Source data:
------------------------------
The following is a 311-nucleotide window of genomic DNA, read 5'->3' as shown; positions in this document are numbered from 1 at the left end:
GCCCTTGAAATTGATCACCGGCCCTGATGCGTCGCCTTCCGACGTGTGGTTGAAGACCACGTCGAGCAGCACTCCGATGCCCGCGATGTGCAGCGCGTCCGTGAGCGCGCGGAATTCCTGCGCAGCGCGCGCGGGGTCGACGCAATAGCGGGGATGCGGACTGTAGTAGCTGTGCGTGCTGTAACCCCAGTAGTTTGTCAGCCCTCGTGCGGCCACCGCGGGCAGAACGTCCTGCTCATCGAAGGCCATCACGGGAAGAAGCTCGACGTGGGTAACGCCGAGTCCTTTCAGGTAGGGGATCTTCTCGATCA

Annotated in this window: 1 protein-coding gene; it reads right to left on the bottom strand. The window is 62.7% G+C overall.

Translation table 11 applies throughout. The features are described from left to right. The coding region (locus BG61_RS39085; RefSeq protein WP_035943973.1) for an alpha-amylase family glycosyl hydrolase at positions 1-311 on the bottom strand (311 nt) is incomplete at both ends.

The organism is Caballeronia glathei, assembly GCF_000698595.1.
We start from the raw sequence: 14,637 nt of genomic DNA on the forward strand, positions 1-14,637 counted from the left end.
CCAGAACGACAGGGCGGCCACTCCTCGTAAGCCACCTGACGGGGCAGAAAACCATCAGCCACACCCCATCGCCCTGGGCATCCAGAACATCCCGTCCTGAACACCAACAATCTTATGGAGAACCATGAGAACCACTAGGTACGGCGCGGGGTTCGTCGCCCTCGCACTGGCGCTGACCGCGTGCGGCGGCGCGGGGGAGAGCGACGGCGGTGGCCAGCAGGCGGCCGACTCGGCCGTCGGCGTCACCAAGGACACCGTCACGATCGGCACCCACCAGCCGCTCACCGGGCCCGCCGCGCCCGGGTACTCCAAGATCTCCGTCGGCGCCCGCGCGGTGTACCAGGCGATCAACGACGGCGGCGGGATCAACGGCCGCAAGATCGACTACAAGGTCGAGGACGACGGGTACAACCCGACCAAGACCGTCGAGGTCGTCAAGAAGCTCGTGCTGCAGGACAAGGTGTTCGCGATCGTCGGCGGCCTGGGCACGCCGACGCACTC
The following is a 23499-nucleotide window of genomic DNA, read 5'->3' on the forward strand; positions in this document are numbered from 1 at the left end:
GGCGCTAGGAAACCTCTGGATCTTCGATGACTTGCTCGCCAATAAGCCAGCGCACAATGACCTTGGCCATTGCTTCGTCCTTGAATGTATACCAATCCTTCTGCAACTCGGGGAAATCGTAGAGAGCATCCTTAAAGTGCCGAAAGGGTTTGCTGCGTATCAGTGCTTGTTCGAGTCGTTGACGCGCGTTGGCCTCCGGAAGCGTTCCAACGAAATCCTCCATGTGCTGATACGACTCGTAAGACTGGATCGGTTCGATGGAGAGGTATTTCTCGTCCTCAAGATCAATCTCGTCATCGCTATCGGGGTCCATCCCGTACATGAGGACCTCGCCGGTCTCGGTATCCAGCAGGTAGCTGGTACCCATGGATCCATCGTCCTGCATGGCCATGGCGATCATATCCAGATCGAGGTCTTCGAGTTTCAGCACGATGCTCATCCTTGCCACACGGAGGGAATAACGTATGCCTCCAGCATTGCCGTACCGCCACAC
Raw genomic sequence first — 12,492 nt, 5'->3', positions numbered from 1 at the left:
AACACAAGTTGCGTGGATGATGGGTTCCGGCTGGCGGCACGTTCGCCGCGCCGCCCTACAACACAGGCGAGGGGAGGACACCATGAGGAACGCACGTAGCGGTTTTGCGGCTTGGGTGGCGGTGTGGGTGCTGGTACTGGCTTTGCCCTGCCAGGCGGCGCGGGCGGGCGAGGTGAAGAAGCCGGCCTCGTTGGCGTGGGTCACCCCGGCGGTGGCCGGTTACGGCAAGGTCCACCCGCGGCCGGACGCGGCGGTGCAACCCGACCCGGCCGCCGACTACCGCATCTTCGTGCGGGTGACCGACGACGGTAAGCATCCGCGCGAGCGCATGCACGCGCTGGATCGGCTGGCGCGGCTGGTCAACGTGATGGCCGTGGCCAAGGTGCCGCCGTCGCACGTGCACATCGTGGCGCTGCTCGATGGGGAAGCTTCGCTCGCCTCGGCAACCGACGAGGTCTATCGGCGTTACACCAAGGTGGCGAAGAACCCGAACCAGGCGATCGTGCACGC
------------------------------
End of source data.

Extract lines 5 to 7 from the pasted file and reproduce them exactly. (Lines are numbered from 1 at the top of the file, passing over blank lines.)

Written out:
The organism is Caballeronia glathei, assembly GCF_000698595.1.
We start from the raw sequence: 14,637 nt of genomic DNA on the forward strand, positions 1-14,637 counted from the left end.
CCAGAACGACAGGGCGGCCACTCCTCGTAAGCCACCTGACGGGGCAGAAAACCATCAGCCACACCCCATCGCCCTGGGCATCCAGAACATCCCGTCCTGAACACCAACAATCTTATGGAGAACCATGAGAACCACTAGGTACGGCGCGGGGTTCGTCGCCCTCGCACTGGCGCTGACCGCGTGCGGCGGCGCGGGGGAGAGCGACGGCGGTGGCCAGCAGGCGGCCGACTCGGCCGTCGGCGTCACCAAGGACACCGTCACGATCGGCACCCACCAGCCGCTCACCGGGCCCGCCGCGCCCGGGTACTCCAAGATCTCCGTCGGCGCCCGCGCGGTGTACCAGGCGATCAACGACGGCGGCGGGATCAACGGCCGCAAGATCGACTACAAGGTCGAGGACGACGGGTACAACCCGACCAAGACCGTCGAGGTCGTCAAGAAGCTCGTGCTGCAGGACAAGGTGTTCGCGATCGTCGGCGGCCTGGGCACGCCGACGCACTC